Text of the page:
Afterwards we headed to Barnes and Noble to waste a couple minutes before dinner.  I wrote down a bunch of titles of books in the nutrition section and in the vegan cookbook section.  I found 1/3 of them on our local library website and ordered them.

For dinner we went to Hut-K Chaats.  We were lucky enough to meet the owner/creator/chef who not only explained the entire menu to us and recommended dishes, but also shared his passion for health, life and food.  He himself, with diet has reversed his type 2 diabetes.  Half of the menu is Vegan and the other half Vegetarian, so we were in heaven.  The food was so amazing I got home and looked up tons of Vegan Indian food recipes to try.

Yesterday (Sunday) we had my in-laws over to celebrate my father-in-law's birthday.  I made Garbanzo Tomato Pasta Soup which to the recipe I added tomato sauce and fresh basil and oregano.  Also roasted asparagus with balsamic vinegar and I made a batch of apple crisp.  The food went over really well, and they liked their first Vegan meal I cooked for them.

Saturday, March 16, 2013

Phase #2

Phase #2

  •  Stop buying all cleaning products and toiletries that are not all natural and Vegan

  • Make homemade cleaning products and toiletries if possible so I can control all ingredients and best of all...SAVE MONEY!
  • use up or give away all cleaning products and toiletries that contain animal products and chemicals to rid our home of toxic chemicals. (this is going to take a while)
  • Buy only organic produce
  • start a vegetable garden
  • start a compost pile 
  • stop buying plastic bags and using them for storage, and stop throwing away plastic grocery bags (must figure out what to do with those dirty diapers), only recycle them.  I am not ready to do the cloth diaper thing, but luckily potty training will be in the next year.
  • inspire those around me to eat healthier

  • build a support group of contacts and friends who are Vegan (making friends with another Vegan family would be awesome)
These are my goals and I will share with you when I have completed this phase. 

Week 2 Finished...New Stats!

start -  250.8
after 1 week -  244.4
now - 241.2
lost  -  9.6 lbs.

Dan (hubby):

start  - 243.2
after 1 week  - 238.0
now - 236.2
lost  - 7 lbs.

Megan (10 year old)

start - 110.6
after 1 week - 109.8
now - 107.6
lost -  3 lbs.


I am pleased to say that we have completed phase 1.  We do still have 1/2 container of grated Parmesan cheese and some tika masala sauce in a jar I have to figure out what to do with, but other than that we are rid of all animal products.  These were the steps I set for myself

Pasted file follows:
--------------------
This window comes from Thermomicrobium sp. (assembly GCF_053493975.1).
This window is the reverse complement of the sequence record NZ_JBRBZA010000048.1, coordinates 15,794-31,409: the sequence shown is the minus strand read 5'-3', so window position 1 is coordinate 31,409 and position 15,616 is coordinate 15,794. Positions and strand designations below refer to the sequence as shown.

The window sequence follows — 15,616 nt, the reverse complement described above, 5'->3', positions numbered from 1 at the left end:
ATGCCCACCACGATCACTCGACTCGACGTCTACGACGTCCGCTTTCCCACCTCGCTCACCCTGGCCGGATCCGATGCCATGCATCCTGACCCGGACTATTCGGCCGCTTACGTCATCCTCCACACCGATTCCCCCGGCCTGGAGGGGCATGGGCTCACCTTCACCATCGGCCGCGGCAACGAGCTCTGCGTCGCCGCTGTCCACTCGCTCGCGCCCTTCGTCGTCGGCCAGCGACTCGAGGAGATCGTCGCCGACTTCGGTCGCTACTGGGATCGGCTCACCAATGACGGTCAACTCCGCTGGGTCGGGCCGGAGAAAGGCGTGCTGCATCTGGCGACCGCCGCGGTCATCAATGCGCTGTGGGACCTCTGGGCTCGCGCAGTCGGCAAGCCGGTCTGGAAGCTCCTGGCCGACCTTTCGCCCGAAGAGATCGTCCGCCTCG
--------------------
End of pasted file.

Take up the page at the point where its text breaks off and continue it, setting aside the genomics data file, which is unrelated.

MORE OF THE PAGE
Phase #1
  • go over all food products we have, read labels, and figure out which are not Vegan 
This step was not as hard as I thought. A lot of products say "contains milk or whey" or clearly state they have animal products in them.  A good rule to follow is that if the ingredient is not a food you recognize, don't purchase the product.
  • finish up or give away all food products which contain animal products (no wasting)
The "finish up" part has been hard because we just didn't really want to eat things knowing what's in them now.  The "give away" part was fun.  Not only did I feel good about getting things out of the house, but also that I was helping someone with a need.
  • stop buying food products which contain any type of animal products
Not only have we done this but also have been buying food without other harmful additives and chemicals if we can tell.  The easiest thing to buy is produce.
  • stop buying anything containing high fructose corn syrup
This is not hard to do one you know what staples you have to replace.  We had to give up our favorite Heinz Ketchup, Kraft BBQ sauce and Smucker's Jelly/Jam.  I look forward to trying to make some of these things myself.
  • find substitutes for products we can't live without (for now)
What I have discovered is that not all substitutes are good for you.  I still have a problem with finding canned products without a bunch of sodium.  I also do not like the crazy ingredient lists in those "fake" meat and dairy substitutes either.  We are limiting ourselves with these substitutes and trying to stay away from too much soy. I still need to research the effects of soy because it's in so many "heath food" products.
  • educate self on ingredients to look out for
 THERE ARE SO MANY.  It's very overwhelming when label reading.  Below I'll make a list of things I am completely avoiding or have given up.